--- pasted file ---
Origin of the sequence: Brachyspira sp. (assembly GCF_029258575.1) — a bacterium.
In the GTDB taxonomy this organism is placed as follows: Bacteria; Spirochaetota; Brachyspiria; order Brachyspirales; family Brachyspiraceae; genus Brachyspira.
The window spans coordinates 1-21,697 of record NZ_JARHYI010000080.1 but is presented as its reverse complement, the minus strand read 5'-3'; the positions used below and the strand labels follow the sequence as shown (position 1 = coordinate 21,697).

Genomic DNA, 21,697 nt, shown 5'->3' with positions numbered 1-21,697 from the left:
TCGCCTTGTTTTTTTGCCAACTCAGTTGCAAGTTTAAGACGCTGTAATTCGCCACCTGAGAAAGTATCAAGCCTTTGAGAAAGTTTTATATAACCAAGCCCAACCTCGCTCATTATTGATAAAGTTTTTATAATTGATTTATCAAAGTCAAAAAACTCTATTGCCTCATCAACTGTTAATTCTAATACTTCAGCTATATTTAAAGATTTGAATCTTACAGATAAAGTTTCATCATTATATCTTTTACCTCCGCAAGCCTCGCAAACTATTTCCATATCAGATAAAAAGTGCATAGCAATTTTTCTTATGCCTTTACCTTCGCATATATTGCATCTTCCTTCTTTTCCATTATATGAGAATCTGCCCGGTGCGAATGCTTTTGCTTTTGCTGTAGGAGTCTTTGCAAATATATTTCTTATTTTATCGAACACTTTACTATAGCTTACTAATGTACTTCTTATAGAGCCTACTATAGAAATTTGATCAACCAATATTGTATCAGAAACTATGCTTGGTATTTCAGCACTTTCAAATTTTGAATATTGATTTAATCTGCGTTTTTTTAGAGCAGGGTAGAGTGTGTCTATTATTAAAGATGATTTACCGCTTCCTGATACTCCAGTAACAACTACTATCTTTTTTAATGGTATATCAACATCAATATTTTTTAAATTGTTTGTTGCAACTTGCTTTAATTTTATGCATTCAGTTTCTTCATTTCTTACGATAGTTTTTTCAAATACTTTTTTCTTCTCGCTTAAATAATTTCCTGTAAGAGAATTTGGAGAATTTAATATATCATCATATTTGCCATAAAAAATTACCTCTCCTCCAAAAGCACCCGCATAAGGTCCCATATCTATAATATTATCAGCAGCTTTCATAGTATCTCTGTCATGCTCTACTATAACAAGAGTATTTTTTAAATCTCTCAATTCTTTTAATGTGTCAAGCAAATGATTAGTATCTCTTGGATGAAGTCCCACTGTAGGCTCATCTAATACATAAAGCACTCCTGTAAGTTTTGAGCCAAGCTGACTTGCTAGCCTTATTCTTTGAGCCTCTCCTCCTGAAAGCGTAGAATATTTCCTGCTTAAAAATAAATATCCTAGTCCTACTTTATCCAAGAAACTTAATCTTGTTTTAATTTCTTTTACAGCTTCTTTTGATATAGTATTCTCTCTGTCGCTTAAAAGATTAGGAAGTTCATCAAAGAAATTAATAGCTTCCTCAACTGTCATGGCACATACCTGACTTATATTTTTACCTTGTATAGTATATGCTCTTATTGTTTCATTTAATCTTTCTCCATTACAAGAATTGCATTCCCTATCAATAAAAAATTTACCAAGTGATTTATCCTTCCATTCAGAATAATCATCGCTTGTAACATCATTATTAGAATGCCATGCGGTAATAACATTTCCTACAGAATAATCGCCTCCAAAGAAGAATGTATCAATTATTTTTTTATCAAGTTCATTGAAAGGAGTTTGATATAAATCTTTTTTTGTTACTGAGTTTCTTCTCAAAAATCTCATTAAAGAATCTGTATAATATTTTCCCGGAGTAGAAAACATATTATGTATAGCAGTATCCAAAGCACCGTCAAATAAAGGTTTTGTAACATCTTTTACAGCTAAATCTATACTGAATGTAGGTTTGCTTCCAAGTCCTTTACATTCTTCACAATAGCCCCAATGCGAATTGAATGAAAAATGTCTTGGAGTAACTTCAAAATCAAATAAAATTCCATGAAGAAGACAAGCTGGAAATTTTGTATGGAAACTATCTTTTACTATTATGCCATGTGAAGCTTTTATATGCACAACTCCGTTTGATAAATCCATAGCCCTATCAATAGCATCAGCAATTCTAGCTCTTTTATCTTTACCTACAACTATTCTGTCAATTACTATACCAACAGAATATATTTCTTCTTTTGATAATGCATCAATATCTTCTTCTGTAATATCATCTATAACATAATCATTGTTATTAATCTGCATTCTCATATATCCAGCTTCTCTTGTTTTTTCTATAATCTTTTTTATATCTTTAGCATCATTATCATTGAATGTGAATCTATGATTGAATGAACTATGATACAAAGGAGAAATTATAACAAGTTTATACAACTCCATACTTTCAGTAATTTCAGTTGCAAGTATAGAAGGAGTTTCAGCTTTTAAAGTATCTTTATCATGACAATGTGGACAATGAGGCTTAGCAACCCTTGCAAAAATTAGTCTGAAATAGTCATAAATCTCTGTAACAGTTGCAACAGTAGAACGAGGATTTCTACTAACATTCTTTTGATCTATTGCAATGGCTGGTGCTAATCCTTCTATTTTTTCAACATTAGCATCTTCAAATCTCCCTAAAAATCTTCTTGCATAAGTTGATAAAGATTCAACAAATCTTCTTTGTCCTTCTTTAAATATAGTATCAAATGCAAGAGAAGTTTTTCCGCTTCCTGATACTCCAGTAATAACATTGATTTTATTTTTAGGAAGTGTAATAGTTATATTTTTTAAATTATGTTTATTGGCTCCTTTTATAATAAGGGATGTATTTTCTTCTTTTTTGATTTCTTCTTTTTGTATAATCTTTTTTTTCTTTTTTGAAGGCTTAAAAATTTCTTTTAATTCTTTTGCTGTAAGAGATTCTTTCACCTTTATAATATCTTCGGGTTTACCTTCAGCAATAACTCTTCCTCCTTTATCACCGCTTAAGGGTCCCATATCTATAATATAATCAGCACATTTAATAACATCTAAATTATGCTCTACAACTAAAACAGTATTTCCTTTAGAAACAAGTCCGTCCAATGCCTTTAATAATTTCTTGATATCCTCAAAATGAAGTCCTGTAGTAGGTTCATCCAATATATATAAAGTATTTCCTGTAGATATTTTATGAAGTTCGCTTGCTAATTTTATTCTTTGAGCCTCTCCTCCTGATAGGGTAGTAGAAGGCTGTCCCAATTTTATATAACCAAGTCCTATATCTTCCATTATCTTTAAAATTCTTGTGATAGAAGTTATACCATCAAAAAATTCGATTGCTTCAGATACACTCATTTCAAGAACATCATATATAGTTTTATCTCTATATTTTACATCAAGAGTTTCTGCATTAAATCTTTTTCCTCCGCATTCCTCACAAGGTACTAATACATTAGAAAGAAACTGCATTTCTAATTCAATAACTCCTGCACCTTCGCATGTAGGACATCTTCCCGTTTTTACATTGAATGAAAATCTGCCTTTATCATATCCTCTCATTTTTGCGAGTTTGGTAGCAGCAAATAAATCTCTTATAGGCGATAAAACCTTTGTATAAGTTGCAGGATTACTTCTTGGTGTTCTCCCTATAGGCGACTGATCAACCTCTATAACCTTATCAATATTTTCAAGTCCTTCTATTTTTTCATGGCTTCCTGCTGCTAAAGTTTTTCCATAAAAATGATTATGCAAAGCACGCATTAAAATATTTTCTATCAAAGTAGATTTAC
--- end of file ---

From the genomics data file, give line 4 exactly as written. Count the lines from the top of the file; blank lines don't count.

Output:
Genomic DNA, 21,697 nt, shown 5'->3' with positions numbered 1-21,697 from the left: